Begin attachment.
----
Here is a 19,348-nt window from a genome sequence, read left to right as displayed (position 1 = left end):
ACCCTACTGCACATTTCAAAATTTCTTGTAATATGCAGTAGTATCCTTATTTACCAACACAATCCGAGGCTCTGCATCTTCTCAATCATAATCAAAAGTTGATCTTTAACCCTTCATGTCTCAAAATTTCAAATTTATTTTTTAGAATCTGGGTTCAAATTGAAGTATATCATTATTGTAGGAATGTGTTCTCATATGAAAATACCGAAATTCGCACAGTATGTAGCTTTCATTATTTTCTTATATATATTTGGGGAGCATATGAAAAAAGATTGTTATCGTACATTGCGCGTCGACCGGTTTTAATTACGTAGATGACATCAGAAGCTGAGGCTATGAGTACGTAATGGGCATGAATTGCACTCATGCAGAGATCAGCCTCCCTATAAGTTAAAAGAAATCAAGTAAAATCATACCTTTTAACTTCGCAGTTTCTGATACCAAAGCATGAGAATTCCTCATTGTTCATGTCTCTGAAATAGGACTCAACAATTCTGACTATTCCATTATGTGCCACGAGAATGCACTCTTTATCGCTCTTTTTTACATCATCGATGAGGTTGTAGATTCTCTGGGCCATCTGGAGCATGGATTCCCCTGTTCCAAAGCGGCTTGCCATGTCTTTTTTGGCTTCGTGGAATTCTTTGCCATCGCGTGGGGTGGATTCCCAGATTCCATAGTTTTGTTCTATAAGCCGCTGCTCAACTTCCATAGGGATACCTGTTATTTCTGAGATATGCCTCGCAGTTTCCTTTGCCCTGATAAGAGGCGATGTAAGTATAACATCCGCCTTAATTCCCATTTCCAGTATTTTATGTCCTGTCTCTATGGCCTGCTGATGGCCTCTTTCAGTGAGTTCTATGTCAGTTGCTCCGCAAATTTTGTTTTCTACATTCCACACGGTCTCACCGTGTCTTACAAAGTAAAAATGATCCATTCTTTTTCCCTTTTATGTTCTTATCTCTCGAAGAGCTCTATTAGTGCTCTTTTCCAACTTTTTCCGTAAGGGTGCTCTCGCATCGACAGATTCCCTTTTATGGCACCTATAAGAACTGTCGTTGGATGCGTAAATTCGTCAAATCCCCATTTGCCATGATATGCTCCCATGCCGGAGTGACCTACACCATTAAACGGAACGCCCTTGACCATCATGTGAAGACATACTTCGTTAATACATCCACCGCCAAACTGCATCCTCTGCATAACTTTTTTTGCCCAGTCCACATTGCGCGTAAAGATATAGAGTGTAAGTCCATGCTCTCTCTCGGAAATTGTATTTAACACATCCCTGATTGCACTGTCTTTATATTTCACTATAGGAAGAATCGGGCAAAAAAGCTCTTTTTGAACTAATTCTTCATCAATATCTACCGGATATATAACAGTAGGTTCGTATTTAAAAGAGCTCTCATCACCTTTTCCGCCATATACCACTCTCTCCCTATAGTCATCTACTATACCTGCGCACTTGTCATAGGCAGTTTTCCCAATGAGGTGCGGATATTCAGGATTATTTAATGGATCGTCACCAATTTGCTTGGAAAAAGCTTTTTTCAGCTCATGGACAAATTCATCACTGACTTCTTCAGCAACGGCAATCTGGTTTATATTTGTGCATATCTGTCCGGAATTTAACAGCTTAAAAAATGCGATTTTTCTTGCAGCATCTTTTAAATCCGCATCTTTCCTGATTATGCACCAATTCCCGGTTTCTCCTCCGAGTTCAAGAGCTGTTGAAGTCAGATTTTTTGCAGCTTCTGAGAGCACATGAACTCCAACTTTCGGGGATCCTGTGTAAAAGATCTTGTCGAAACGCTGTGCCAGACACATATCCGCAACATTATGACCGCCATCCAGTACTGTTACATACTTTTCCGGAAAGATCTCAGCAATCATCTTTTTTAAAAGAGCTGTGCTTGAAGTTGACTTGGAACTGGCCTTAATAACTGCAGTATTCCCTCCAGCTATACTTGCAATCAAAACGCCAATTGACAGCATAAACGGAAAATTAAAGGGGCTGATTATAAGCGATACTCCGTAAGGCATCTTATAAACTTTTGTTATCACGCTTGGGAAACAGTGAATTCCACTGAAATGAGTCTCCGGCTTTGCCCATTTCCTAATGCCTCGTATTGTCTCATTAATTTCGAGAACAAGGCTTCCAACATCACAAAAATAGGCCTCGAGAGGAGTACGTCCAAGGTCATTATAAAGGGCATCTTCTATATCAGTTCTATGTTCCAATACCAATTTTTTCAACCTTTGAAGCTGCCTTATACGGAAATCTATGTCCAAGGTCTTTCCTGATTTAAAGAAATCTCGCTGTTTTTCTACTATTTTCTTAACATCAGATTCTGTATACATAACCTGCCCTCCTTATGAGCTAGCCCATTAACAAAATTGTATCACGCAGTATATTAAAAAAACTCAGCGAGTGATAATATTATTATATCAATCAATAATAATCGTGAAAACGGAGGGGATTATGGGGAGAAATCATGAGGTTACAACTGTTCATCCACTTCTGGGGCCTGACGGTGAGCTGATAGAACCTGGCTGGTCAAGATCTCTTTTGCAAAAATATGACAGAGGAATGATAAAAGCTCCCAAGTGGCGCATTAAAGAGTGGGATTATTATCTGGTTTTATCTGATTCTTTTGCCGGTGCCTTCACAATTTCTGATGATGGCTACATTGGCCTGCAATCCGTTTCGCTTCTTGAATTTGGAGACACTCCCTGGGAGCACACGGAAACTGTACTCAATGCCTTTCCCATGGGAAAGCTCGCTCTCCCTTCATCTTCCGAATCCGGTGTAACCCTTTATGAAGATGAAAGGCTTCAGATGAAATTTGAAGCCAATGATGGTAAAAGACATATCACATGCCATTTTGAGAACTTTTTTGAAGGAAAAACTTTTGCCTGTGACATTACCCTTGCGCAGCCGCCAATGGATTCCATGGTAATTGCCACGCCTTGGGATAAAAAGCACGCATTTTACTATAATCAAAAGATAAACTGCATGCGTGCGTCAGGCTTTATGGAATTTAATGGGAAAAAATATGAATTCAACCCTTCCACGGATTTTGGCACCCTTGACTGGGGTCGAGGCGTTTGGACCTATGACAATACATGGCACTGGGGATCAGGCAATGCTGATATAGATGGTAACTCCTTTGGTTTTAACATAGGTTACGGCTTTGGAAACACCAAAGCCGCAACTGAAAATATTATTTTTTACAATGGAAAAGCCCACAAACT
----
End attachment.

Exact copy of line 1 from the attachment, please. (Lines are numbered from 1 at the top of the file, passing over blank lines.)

Here is a 19,348-nt window from a genome sequence, read left to right as displayed (position 1 = left end):